Originally published by Metropolis Magazine as “Playing in Traffic“, this article by Jack Hockenberry delves into the relationship between man and vehicle, illustrating the complex dynamic created in New York – a city with over 2.1 Million registered vehicles. Contrary to the car-centric schemes of New York’s infamous former Master Planner Robert Moses, Hockenberry argues that the city is the “negative space” while vehicles are obscured by our unconscious. 

It is a curiosity of modern urban life that the more cars crowd into cities, the more they become invisible. It’s a great feature that comes standard on any model these days. Unfortunately we can’t control it from the driver’s seat—however much we would like to wave our hands and watch through our windshields as gridlocked cars disappear, liberating us from traffic imprisonment. The invisibility I am speaking about only works if you’re a pedestrian or bicyclist. The number of motorized vehicles parked or driving at any given moment on the streets of New York City is astounding. An estimated 2.1 million are registered in the city, according to the state’s Department of Motor Vehicles. Yet we never fully register them visually when we’re walking on the streets. The city is the negative space and that is how our eyes increasingly navigate urban landscapes. Everything around the cars and trucks gets knitted together by the eye and, even though the vehicles are present, we have gradually learned to ignore them unless we’re standing in the direct line of moving traffic.

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More Free Summer Reading: Nine Architecture Books From Routledge Available Throughout August

Reading room at the New York Public Library. Image © Thomas Hawk

Wondering what to do with the last, lingering weeks of summer? There’s still plenty of time for some enticing summer reading! Peruse this online collection of select on , chosen from academic publisher Routledge‘s titles on themes of Professional Practice and Sustainable Architecture, and available in their entirety for free throughout the month of August.

Including compelling and notable works, these books tackle relevant and significant contemporary issues facing the design world today. See what’s available after the break.

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A New Architectural Style for the Age of the Individual

MVRDV’s Silodam in Amsterdam. Image © Flickr CC User pnwbot

As modernist architects broke free from vernacular and developed a homogenized international style, many created sterile spaces and places out of touch with the decorative warmth of historical forms of human inhabitation. Negative reactions to the brutality of Modernist spaces encouraged architectural movements such as post-modernism and deconstructivism, but these never managed to usurp the rational modernist box as a dominant architectural paradigm.

However, the intended machine-like precision of these buildings has often become unintentionally humanized over time, through the addition of curtains, coloring, or even through accidental breakage and imperfect repairs or alterations. I believe that building on the successes and failures of modernism has spawned a new and previously unclassified architectural style: Pixelism. Find out what this new phenomenon is after the break.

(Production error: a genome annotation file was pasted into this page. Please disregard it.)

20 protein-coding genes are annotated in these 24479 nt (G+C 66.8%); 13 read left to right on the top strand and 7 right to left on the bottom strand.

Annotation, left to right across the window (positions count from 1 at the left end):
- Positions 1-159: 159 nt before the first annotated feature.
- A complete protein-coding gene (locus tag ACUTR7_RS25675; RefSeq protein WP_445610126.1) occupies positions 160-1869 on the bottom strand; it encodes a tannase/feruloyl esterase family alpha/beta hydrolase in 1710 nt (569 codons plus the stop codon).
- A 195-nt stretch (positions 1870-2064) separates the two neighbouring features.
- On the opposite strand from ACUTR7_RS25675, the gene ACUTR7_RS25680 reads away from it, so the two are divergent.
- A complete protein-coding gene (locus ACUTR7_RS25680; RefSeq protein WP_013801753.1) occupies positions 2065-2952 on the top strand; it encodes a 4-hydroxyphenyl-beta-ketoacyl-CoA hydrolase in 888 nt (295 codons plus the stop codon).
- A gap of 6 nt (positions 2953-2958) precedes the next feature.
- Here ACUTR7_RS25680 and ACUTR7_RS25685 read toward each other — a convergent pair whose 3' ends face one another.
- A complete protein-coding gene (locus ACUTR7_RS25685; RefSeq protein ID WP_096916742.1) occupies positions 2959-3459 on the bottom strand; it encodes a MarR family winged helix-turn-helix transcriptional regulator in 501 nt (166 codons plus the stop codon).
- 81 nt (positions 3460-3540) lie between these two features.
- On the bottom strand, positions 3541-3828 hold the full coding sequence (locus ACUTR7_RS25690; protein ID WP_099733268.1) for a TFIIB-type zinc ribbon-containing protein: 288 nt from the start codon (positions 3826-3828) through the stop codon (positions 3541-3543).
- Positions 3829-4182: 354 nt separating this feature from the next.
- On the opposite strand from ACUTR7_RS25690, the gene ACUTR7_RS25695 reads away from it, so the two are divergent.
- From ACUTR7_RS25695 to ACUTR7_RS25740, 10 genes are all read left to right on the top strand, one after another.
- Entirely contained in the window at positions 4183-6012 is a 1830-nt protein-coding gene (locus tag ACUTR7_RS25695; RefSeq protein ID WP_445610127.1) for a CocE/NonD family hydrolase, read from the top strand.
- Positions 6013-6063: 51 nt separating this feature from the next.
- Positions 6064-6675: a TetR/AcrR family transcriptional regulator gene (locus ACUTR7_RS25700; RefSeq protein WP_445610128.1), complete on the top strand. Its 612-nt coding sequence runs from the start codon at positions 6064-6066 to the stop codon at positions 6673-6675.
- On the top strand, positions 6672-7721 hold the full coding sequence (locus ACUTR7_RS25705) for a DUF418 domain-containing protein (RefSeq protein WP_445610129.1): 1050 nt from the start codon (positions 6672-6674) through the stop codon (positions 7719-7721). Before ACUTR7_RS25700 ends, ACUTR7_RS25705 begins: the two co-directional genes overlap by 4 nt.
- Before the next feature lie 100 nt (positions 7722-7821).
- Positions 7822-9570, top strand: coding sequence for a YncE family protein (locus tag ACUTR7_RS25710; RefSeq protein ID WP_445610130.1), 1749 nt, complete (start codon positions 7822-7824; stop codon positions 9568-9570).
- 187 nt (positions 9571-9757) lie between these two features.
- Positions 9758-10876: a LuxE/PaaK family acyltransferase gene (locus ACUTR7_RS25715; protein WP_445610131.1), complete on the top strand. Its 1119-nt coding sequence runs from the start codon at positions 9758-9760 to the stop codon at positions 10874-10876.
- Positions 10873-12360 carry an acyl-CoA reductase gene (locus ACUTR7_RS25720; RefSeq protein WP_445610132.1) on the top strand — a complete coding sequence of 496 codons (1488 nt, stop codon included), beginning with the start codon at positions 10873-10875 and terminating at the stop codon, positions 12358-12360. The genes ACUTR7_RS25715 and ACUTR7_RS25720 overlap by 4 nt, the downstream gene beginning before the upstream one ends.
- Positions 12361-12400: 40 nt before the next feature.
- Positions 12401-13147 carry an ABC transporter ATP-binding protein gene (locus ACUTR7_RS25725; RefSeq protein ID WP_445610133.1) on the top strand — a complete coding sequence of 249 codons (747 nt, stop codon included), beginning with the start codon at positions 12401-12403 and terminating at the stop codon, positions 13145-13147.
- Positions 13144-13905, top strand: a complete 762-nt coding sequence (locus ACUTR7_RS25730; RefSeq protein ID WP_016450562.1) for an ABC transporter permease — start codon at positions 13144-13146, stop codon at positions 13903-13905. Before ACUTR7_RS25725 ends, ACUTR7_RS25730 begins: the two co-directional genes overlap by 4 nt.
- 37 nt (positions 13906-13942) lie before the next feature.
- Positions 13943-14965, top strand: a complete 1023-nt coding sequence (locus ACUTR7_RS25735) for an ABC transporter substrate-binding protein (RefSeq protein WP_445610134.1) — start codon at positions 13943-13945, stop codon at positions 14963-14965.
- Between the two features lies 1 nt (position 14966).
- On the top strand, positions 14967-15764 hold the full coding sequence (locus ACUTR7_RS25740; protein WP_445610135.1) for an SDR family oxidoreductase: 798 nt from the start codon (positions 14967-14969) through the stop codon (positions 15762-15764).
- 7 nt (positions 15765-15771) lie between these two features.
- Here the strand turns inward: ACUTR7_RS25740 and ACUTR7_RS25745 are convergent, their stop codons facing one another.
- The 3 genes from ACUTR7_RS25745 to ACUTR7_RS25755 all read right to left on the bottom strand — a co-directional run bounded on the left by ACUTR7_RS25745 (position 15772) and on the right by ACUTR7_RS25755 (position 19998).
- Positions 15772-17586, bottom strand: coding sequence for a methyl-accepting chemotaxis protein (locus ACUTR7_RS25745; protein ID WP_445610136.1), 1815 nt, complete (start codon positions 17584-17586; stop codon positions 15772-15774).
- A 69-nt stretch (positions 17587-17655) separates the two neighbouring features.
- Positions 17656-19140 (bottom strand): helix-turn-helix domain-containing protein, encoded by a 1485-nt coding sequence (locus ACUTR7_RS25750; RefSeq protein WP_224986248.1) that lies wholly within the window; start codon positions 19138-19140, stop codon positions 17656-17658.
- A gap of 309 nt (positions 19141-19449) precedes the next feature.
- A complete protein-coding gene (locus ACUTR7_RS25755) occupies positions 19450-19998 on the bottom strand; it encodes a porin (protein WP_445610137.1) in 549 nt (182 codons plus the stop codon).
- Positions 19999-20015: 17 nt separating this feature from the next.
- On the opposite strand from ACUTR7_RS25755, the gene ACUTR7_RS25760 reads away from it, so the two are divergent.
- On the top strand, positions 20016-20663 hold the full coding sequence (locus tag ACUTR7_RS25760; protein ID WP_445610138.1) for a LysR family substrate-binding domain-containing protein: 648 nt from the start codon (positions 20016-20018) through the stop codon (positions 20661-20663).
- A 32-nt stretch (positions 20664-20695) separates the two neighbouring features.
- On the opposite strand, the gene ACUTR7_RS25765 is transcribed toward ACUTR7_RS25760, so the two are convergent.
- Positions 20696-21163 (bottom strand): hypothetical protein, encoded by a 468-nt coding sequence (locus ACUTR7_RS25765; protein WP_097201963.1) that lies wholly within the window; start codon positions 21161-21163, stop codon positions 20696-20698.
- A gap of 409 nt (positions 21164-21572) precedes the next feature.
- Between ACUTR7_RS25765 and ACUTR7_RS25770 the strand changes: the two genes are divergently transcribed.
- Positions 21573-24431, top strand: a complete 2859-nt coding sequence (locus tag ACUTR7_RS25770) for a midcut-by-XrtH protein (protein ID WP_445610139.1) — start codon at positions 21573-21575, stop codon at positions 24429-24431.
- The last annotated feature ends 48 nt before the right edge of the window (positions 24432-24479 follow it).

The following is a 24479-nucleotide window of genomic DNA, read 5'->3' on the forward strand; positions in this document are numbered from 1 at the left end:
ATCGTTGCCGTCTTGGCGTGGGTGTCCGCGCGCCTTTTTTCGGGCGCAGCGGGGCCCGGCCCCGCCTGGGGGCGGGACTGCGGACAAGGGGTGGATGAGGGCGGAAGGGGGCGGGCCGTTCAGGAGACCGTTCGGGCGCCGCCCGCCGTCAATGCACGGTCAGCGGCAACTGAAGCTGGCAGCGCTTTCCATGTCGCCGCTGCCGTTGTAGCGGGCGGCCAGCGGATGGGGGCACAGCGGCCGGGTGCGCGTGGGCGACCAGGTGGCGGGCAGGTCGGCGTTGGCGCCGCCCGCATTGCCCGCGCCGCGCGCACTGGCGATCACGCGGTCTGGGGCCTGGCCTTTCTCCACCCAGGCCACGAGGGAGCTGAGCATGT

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The Concrete Possibilities of Radical Form

Paseo Marítimo de Benidorm / OAB © Alejo Bagué

ArchDaily has partnered with CEMEX, a global leader in the building industry, to bring you an industry perspective into the latest advances that are relevant to architects. In this installment, we explore the role plays in the development of forms in architecture.  
 
Concrete is the most widely used manmade material in the world. Strong and plastic, it is capable of being poured into almost any form. Concrete can drip like water, flow in a graceful curve like a line of frosting on a cake, or jab into the sky like a craggy seaside cliff. It all depends on how it is mixed.

Like splicing DNA, specific physical traits can be selected depending on a project’s needs. Adjusting the mix or adding exotic materials to concrete can make it waterproof or sponge-like; it can change its acoustic properties, generate energy from footsteps or even clean pollution from the air. Concrete is amazingly versatile. It can even used like ink in giant 3D printers to print buildings.

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25 Free Architecture Books You Can Read Online

If you don’t have access to an library (and even if you do), sifting through shelves can take hours. Buying books can be even more painful — for your wallet, at least. Instead, why not browse this list of 25 books that are all free and easily accessible online? Some are well-known classics of , but we hope you find a few surprises as well.

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A Future Without Slums: Too Good to be True?

© Denis De Mesmaeker

As the tide of urban migration sweeps across the developing world, cities experience an overpowering pressure to provide basic services such as electricity and sewage treatment to an enormous amount of people building illegal shacks on city outskirts. When they fail, the slum is born – but is it possible for a city to expand without ? In Hanoi, Vietnam, officials hope to answer this question, with a number of tactics that have led to a “culture of semi-legal construction.” Read this article in The Guardian to learn how  manages to curb slums and provide a basic standard of living to its poorest inhabitants.

China’s “City-Making Process”: Investors’ Power in the People’s Republic

Real estate in Shanghai. Image © Pier Alessio Rizzardi

The world is looking at the urban machine of Chinese cities, at the newly founded theme-cities and at the new urban economic investment areas around the cities. The buildings are repetitive, the areas are sometimes uninhabited, but the thing that leaves urban planners, architects and the public amazed is that these buildings are often completely sold out even before they are completed.